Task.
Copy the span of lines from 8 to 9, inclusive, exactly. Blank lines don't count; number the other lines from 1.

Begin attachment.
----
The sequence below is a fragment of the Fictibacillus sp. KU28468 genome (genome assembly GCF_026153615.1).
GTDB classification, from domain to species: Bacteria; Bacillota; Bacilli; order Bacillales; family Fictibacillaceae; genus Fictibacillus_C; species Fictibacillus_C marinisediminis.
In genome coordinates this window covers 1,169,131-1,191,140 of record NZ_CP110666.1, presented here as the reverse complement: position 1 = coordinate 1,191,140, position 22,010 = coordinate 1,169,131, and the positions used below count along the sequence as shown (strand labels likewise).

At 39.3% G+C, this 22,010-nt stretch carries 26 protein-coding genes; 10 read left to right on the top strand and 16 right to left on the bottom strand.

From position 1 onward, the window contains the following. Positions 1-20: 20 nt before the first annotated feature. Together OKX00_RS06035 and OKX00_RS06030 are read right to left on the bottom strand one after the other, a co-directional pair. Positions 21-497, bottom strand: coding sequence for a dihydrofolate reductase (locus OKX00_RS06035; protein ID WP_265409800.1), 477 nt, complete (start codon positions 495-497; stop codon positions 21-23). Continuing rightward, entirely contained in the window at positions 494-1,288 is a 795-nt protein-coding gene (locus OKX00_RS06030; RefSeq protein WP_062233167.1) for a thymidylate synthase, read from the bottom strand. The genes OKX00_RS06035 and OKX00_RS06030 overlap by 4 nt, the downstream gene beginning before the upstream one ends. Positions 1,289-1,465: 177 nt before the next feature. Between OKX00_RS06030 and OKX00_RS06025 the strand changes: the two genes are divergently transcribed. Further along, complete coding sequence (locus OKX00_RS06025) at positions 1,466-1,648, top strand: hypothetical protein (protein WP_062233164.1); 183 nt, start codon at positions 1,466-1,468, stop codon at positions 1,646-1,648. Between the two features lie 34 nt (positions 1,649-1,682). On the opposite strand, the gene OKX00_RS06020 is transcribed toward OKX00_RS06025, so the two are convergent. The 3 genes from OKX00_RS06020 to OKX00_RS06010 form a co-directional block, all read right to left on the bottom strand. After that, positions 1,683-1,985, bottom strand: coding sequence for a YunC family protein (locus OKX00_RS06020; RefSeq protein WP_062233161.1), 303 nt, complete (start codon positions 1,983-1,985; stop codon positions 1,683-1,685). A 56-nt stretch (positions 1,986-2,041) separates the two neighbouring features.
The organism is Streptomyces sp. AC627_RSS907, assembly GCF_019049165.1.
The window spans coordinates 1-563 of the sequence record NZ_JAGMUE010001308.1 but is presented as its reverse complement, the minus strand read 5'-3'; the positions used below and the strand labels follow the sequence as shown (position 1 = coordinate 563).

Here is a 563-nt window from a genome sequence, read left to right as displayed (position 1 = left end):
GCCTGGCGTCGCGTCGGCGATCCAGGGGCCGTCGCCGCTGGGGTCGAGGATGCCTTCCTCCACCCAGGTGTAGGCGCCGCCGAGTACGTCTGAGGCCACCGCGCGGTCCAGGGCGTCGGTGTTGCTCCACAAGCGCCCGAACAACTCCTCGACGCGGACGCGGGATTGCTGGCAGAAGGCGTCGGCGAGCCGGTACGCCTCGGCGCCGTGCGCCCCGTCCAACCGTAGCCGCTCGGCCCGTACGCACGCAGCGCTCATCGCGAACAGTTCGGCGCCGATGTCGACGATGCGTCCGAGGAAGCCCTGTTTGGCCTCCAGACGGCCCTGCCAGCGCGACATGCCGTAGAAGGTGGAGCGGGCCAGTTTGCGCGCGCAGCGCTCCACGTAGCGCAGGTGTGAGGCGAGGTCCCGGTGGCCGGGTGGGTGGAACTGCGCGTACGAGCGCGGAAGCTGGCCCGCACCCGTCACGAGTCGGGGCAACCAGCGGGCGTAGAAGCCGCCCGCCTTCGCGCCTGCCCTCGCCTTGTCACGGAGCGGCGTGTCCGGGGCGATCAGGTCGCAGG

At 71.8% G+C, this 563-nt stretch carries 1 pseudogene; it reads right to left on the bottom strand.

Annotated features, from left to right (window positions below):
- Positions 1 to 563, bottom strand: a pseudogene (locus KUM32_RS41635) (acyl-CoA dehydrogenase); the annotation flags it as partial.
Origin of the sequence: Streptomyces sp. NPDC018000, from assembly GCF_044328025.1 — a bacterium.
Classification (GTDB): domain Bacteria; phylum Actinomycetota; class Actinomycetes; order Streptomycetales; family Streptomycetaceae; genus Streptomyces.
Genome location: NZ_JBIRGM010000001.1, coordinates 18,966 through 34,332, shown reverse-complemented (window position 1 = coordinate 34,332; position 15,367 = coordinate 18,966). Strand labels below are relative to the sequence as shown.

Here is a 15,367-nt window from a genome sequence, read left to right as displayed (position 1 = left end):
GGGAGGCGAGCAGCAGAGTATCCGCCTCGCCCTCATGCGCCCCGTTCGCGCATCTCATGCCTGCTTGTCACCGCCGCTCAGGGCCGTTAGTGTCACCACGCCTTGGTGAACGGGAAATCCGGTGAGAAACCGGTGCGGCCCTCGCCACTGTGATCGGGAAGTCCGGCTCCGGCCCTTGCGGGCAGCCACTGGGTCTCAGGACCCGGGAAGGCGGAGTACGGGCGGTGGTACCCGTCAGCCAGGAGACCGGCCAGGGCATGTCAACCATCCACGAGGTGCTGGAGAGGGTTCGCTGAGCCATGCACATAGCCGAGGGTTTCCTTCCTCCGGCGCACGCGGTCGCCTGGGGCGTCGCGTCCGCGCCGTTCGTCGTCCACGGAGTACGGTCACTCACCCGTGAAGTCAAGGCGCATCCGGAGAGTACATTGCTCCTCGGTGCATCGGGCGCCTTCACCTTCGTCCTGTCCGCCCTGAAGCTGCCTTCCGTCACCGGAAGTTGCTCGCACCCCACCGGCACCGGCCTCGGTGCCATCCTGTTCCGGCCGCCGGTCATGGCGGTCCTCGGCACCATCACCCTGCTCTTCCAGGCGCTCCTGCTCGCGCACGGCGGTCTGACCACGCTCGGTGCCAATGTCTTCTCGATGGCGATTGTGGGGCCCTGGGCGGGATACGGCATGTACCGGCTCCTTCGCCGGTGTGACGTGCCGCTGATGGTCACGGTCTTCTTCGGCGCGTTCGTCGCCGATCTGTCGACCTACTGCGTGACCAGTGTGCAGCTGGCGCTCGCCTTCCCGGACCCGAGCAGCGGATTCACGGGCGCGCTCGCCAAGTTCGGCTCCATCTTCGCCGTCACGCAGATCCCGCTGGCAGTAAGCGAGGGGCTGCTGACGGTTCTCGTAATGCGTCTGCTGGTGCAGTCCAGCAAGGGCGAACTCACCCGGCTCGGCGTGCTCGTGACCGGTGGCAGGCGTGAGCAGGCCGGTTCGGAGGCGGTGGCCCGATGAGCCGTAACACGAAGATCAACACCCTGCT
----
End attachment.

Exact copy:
Here is a 563-nt window from a genome sequence, read left to right as displayed (position 1 = left end):
GCCTGGCGTCGCGTCGGCGATCCAGGGGCCGTCGCCGCTGGGGTCGAGGATGCCTTCCTCCACCCAGGTGTAGGCGCCGCCGAGTACGTCTGAGGCCACCGCGCGGTCCAGGGCGTCGGTGTTGCTCCACAAGCGCCCGAACAACTCCTCGACGCGGACGCGGGATTGCTGGCAGAAGGCGTCGGCGAGCCGGTACGCCTCGGCGCCGTGCGCCCCGTCCAACCGTAGCCGCTCGGCCCGTACGCACGCAGCGCTCATCGCGAACAGTTCGGCGCCGATGTCGACGATGCGTCCGAGGAAGCCCTGTTTGGCCTCCAGACGGCCCTGCCAGCGCGACATGCCGTAGAAGGTGGAGCGGGCCAGTTTGCGCGCGCAGCGCTCCACGTAGCGCAGGTGTGAGGCGAGGTCCCGGTGGCCGGGTGGGTGGAACTGCGCGTACGAGCGCGGAAGCTGGCCCGCACCCGTCACGAGTCGGGGCAACCAGCGGGCGTAGAAGCCGCCCGCCTTCGCGCCTGCCCTCGCCTTGTCACGGAGCGGCGTGTCCGGGGCGATCAGGTCGCAGG